What is even more interesting is that the mindset of the Indian population is also slowly evolving, with many now willing to make a switch to EVs soon. A recent study has highlighted that by 2022, most consumers in India would consider buying an electric vehicle. This in itself is a key trend which is likely to trigger the growth of the EV segment in the country.
Definitely, government intervention and policy have a key role to play in promoting electric mobility in the country. Indian policymakers have been actively pushing EV adoption over the recent years, and multiple initiatives have also been introduced to develop domestic capabilities across the entire EV value chain. Besides strengthening the EV manufacturing capabilities, renewable energy targets are also being revisited and various measures are being adopted towards effective recycling of raw materials. The battery price also has been expected to fall by more than 30% between 2018 and 2025, which will make electric vehicles (EVs) more affordable over the period of time. Besides this, the government of India has announced various tax cuts and subsidies to further encourage more and more people to buy EVs.
Delving deep into the EV space, experts suggest that the biggest and the most lucrative market in the EV segment is that of two-wheelers, as they play a significant role in the country’s overall mobility. In India, more than 25% of people commute to work either on bicycles or two-wheelers, as they are an affordable and reliable means of transport for people across urban and rural areas of the country. The total number of electric vehicles (EVs) sold in 2019 was 1.56 lakh, of which 1.52 lakh were two-wheelers, 3,400 were electric cars, and 600 were electric buses. Clearly, the two-wheeler market for EVs is likely to catch greater momentum in the times to come.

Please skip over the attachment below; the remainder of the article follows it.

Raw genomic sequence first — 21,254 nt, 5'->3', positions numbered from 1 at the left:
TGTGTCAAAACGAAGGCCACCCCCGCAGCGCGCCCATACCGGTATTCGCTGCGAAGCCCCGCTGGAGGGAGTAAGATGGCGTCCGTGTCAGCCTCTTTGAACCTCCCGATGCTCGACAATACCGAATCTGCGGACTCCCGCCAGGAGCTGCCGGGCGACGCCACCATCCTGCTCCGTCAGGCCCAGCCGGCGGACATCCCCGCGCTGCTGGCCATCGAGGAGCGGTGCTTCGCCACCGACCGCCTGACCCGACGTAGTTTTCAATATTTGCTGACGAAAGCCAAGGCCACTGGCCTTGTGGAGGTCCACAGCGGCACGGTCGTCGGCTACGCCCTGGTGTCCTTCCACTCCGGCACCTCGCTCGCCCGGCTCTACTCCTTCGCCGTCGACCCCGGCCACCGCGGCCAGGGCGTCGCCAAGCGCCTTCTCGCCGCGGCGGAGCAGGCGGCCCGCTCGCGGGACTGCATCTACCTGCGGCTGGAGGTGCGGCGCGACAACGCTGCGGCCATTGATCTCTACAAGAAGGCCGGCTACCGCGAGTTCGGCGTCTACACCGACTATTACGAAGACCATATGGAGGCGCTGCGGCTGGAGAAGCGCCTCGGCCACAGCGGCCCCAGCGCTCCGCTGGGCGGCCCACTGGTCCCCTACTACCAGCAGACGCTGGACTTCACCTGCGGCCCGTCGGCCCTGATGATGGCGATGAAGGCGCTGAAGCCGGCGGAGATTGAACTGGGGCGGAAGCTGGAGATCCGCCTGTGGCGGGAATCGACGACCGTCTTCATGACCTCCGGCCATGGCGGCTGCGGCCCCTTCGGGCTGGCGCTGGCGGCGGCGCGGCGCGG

Looking at the road ahead, India aspires to reach its vision of 100% Electric Vehicles by 2030. Surely, factors such as increasing government support, decreasing cost of technology, growing interest of the country in EVs, distressing pollution levels, etc would collectively fuel and accelerate India’s transition to electric vehicles and enable the government to near its vision. However, there is still a long way to go. India’s progress on electric mobility has been commendable, but the transition will certainly take place at a steady pace. What is important is that the right path has been laid and the shift has started to happen.
Innovations in the EV space would continue to take place and we expect the policy environment to become more favourable over the years. It is a wait and watch period!
[This piece was authored by Jeetender Sharma, Founder & Managing Director, Okinawa Autotech]